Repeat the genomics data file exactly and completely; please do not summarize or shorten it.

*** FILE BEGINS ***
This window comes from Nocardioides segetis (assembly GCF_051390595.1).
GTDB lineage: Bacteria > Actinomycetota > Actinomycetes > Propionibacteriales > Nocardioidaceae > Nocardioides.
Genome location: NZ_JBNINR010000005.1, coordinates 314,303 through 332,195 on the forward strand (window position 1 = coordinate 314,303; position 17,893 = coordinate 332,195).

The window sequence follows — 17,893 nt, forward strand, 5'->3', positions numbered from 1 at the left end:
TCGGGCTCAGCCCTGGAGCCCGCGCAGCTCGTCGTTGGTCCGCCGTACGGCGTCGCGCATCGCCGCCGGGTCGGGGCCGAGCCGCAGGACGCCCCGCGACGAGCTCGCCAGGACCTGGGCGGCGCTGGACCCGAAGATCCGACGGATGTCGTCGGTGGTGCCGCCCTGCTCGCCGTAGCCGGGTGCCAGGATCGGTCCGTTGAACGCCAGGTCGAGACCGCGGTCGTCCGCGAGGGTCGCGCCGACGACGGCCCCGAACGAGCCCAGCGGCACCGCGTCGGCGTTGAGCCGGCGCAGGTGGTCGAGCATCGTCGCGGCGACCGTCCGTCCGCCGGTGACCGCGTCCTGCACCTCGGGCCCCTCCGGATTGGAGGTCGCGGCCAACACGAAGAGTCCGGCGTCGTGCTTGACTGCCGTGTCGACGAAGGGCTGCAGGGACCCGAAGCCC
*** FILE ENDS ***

This window comes from Nocardioides segetis (assembly GCF_051390595.1).
GTDB lineage: Bacteria > Actinomycetota > Actinomycetes > Propionibacteriales > Nocardioidaceae > Nocardioides.
Genome location: NZ_JBNINR010000005.1, coordinates 314,303 through 332,195 on the forward strand (window position 1 = coordinate 314,303; position 17,893 = coordinate 332,195).

The window sequence follows — 17,893 nt, forward strand, 5'->3', positions numbered from 1 at the left end:
TCGGGCTCAGCCCTGGAGCCCGCGCAGCTCGTCGTTGGTCCGCCGTACGGCGTCGCGCATCGCCGCCGGGTCGGGGCCGAGCCGCAGGACGCCCCGCGACGAGCTCGCCAGGACCTGGGCGGCGCTGGACCCGAAGATCCGACGGATGTCGTCGGTGGTGCCGCCCTGCTCGCCGTAGCCGGGTGCCAGGATCGGTCCGTTGAACGCCAGGTCGAGACCGCGGTCGTCCGCGAGGGTCGCGCCGACGACGGCCCCGAACGAGCCCAGCGGCACCGCGTCGGCGTTGAGCCGGCGCAGGTGGTCGAGCATCGTCGCGGCGACCGTCCGTCCGCCGGTGACCGCGTCCTGCACCTCGGGCCCCTCCGGATTGGAGGTCGCGGCCAACACGAAGAGTCCGGCGTCGTGCTTGACTGCCGTGTCGACGAAGGGCTGCAGGGACCCGAAGCCC